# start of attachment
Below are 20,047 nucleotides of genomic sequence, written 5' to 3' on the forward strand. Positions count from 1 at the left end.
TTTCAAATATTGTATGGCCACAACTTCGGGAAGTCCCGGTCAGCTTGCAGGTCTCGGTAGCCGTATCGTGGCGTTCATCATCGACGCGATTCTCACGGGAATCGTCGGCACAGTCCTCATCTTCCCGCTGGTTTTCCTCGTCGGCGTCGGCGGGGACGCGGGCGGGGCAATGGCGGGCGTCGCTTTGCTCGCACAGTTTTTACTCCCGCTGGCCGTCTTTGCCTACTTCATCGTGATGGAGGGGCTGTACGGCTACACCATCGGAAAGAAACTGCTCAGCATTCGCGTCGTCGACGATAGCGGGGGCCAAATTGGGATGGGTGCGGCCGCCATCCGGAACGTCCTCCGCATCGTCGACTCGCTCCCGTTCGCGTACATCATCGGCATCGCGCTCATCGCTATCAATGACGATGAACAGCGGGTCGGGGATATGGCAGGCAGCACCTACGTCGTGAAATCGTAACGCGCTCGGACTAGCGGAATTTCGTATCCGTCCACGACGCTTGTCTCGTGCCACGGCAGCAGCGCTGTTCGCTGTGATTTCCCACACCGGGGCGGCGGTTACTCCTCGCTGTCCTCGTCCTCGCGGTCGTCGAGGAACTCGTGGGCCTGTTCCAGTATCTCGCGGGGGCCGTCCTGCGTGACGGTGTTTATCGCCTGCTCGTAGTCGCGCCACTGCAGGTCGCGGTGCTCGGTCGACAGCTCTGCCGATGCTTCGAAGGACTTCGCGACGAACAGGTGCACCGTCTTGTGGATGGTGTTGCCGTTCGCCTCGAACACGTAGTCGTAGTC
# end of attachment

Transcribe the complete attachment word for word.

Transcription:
Below are 20,047 nucleotides of genomic sequence, written 5' to 3' on the forward strand. Positions count from 1 at the left end.
TTTCAAATATTGTATGGCCACAACTTCGGGAAGTCCCGGTCAGCTTGCAGGTCTCGGTAGCCGTATCGTGGCGTTCATCATCGACGCGATTCTCACGGGAATCGTCGGCACAGTCCTCATCTTCCCGCTGGTTTTCCTCGTCGGCGTCGGCGGGGACGCGGGCGGGGCAATGGCGGGCGTCGCTTTGCTCGCACAGTTTTTACTCCCGCTGGCCGTCTTTGCCTACTTCATCGTGATGGAGGGGCTGTACGGCTACACCATCGGAAAGAAACTGCTCAGCATTCGCGTCGTCGACGATAGCGGGGGCCAAATTGGGATGGGTGCGGCCGCCATCCGGAACGTCCTCCGCATCGTCGACTCGCTCCCGTTCGCGTACATCATCGGCATCGCGCTCATCGCTATCAATGACGATGAACAGCGGGTCGGGGATATGGCAGGCAGCACCTACGTCGTGAAATCGTAACGCGCTCGGACTAGCGGAATTTCGTATCCGTCCACGACGCTTGTCTCGTGCCACGGCAGCAGCGCTGTTCGCTGTGATTTCCCACACCGGGGCGGCGGTTACTCCTCGCTGTCCTCGTCCTCGCGGTCGTCGAGGAACTCGTGGGCCTGTTCCAGTATCTCGCGGGGGCCGTCCTGCGTGACGGTGTTTATCGCCTGCTCGTAGTCGCGCCACTGCAGGTCGCGGTGCTCGGTCGACAGCTCTGCCGATGCTTCGAAGGACTTCGCGACGAACAGGTGCACCGTCTTGTGGATGGTGTTGCCGTTCGCCTCGAACACGTAGTCGTAGTC